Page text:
Ali Chaudhry, Staff Writer
On August 12, 2006, thirty-year-old Raed Jarrar, an Iraqi who immigrated to the United States three years ago, was attempting to travel on JetBlue Flight 101 from New York’s John F. Kennedy International Airport to Oakland, California, when he was approached by two TSA officers. The officers told him he’d have to cover his T-shirt, which read in English and Arabic, “We Will Not be Silent.” When Jarrar asked why, one of the TSA officers said, “Coming into an airport while wearing a t-shirt with Arabic letters on it was equivalent to going into a bank while wearing a shirt saying, ‘I am a robber.'” Jarrar initially refused to cover up the shirt, first asking to speak to a supervisor, and then asking if there was a law prohibiting Arabic shirts. He finally relented when it became obvious he couldn’t get on the plane without complying. The officials purchased a t-shirt for him to wear, changed his seats without consulting him, and forced him to sit in the back where flight attendants kept an eye on him. As ridiculous as this incident may sound, Jarrar’s story is not a unique one. In today’s America, Muslim citizens are expected to leave their constitutional rights at the gates of the airport, and this trend has received active support from the courts.
In the most publicized case to date, an Arab-American secret service agent working for President Bush was denied a seat onboard an American Airlines flight. Although the parties dispute exactly what happened, race or racial stereotyping played at least a part in the airline employees’ refusal to allow the agent to re-board the plane even after his identity had been confirmed. In San Francisco, Ahsan Baig, a Pakistani businessman, was denied entry to United Flight 288 because the pilot became suspicious of the way he appeared to be talking to other passengers. Another incident in New Jersey involved a New York Family Court judge, Tejinder Singh Kahlon, a Sikh who refused to remove his turban in public for airport officials. In probably the most shocking case, a young Pakistani American woman was strip searched by Illinois National Guard troops at Chicago’s O’Hare Airport because she was wearing a traditional head covering.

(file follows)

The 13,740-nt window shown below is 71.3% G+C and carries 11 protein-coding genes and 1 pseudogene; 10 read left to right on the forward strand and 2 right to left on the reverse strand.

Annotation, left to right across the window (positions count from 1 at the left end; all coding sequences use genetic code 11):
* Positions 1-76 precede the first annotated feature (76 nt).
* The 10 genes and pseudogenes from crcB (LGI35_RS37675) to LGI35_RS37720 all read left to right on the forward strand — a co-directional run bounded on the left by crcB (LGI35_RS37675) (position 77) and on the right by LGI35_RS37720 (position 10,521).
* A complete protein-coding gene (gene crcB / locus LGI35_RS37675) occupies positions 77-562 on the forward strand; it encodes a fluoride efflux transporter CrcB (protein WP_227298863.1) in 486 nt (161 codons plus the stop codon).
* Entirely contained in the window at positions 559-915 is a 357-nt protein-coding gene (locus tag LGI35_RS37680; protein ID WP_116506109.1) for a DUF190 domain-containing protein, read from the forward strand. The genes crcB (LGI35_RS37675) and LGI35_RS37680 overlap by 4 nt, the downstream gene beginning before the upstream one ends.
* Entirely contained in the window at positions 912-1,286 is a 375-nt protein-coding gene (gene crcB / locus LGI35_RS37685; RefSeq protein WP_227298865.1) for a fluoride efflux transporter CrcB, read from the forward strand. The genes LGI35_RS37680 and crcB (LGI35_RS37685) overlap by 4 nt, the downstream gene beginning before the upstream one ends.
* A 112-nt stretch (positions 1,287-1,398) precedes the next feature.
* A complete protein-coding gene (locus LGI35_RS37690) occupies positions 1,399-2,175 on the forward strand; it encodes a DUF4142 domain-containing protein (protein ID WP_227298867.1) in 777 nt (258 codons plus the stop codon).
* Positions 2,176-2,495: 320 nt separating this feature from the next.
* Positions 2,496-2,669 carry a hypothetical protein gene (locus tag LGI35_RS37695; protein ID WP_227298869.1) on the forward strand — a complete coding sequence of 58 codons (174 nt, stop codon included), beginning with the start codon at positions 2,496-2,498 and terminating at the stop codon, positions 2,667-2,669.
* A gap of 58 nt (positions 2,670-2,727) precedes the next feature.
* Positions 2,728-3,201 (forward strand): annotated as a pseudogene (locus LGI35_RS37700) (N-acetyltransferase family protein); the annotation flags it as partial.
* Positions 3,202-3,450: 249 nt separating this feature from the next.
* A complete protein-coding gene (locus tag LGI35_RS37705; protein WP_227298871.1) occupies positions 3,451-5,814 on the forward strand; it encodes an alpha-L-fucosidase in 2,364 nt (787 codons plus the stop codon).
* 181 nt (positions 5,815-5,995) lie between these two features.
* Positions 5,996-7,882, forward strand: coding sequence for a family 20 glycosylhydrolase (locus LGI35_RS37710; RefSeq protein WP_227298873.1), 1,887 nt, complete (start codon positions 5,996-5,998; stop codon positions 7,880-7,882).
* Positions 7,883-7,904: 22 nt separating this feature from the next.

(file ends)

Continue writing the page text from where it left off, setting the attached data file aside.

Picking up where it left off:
After the terrorist attacks on September 11, 2001, the landscape of civil rights in America changed forever. The attacks impacted air travel more than any other aspect of American society. After all, September 11 revealed aviation security to be a national defense function, and a “beleaguered” aviation industry was quick to ask for federal assistance in drafting and enforcing of security mandates. Since the tragic events of that day, courts have been faced with litigation as a result of the terrorists’ attacks, allegations of air carrier racial discrimination, and actions involving unruly passengers. A troubling aspect of post-9/11 litigation in the aviation industry has been the claims involving of racial profiling and discrimination, as well as denial of service to passengers who may be viewed as a security threat simply because of the color of their skin, perceived ethnicity, religion, or race. Even more troubling is the trend that courts are increasingly giving deference to airline crews and pilots in ejecting passengers based on any suspicion, and such passengers have no legal remedy even after their innocence is proven.